Putting America first might play well in front of select domestic audiences. On the world stage? I’m waiting to see if he tries to sell that one to an international crowd.

NPR far from being a ‘propaganda’ vehicle

I hate disagreeing with one of the great editorialists of our time, but I feel the need to make a point or two about a news medium that is about to expand its presence in the Texas Panhandle.

Paul Greenberg, a winner of the Pulitzer Prize and a man I consider to be a friend, has referred to National Public Radio as “National Propaganda Radio.”

Ouch, man!

Greenberg is a noted conservative columnist who works these days for the (Little Rock) Arkansas Democrat-Gazette. So, his view of NPR perhaps is tainted a bit by his own political leaning.

The Panhandle version of NPR, High Plains Public Radio headquartered in Garden City, Kan., is set to launch an expanded news/information service that will be located at 94.9 FM on the radio dial. It will broadcast news 24/7. HPPR is having a ceremony on Monday at its downtown Amarillo office to mark the occasion.

This is a big deal on a number of levels.

Understand that the Texas Panhandle is as right wing in its outlook as any region in the country. It once was known to be fertile ground for isolationist groups such as the John Birch Society, the folks who disdain the United Nations, fearing it’s a cover for a worldwide takeover of every nation’s sovereignty.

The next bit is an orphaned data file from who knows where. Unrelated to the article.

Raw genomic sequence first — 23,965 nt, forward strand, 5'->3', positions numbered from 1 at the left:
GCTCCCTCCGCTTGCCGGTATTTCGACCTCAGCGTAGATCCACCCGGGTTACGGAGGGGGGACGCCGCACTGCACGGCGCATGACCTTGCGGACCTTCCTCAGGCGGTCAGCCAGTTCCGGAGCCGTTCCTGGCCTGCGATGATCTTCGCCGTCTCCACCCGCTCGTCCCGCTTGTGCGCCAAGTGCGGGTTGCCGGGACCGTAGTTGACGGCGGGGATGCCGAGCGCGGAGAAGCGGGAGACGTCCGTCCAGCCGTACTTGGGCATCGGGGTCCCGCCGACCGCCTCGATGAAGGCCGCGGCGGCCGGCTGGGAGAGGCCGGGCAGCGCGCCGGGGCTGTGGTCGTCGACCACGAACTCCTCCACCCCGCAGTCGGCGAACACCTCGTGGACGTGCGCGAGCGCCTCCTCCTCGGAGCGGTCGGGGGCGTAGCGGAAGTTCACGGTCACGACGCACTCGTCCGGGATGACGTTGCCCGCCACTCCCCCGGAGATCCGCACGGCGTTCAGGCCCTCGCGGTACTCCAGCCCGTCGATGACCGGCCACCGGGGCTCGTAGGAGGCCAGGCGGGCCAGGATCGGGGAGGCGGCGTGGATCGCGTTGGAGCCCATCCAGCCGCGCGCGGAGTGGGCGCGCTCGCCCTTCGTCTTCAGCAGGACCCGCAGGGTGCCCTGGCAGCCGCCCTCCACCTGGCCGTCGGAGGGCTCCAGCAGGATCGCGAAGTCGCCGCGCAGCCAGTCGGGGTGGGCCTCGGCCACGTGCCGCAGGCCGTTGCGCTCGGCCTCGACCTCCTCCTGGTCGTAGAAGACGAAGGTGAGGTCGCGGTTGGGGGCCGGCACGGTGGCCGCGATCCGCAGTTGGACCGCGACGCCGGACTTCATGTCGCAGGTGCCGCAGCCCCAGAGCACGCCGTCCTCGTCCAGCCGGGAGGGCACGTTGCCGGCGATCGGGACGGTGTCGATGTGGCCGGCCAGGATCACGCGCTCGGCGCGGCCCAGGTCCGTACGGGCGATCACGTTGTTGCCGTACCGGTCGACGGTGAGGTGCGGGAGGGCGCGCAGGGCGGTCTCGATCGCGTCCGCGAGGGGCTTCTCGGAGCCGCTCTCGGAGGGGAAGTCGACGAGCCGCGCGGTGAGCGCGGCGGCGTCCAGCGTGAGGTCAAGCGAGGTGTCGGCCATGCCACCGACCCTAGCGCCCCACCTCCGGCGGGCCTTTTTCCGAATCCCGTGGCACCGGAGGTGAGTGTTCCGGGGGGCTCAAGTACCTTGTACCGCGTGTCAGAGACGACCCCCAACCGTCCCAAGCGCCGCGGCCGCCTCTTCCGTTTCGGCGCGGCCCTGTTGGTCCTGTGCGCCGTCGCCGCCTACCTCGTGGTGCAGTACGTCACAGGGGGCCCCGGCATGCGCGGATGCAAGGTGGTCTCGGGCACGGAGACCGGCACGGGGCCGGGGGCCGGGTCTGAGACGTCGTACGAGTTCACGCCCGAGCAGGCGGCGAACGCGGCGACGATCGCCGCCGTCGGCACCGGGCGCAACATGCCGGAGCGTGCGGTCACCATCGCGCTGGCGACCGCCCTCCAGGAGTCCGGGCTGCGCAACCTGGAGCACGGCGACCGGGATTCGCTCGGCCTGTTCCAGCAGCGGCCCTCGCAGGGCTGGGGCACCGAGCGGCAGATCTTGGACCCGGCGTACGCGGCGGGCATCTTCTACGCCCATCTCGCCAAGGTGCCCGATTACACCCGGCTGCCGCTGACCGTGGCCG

But HPPR sought contributions from listeners in the region to launch the all-news system. It received them.

Public radio long has been the bogeyman of right wingers, who insist that it’s nothing but a liberal mouthpiece, that is spouts lies, tilts the news toward the left, that it serves as a propaganda organ for squishy liberal thinkers.

As Col. Sherman T. Potter would say: buffalo bagels!

A friend and former colleague of mine who used to work at HPPR in Amarillo once told me that NPR’s gurus made sure that on-air news presenters and reporters avoided using the term “reform” to describe the Affordable Care Act. “Reform,” my friend said, implies an improvement over existing policy and NPR wanted to be sure to avoid the appearance of bias in its reporting of this highly controversial public policy. NPR’s preferred term was “overhaul,” he said. Fair enough.

I learned long ago when I started my career in print journalism that bias — without exception — is a product of one’s own world view. If you disagree with someone else’s view, then that person is “biased.” One rarely sees or hears of people acknowledging their own bias. I received a good bit of that sort of criticism during nearly four decades in journalism, most of which I spent writing opinions for newspapers.

Do I have my own bias? Sure I do. Do I gravitate toward certain news media over others because I perceive some media taint their news with “bias”? Yes again.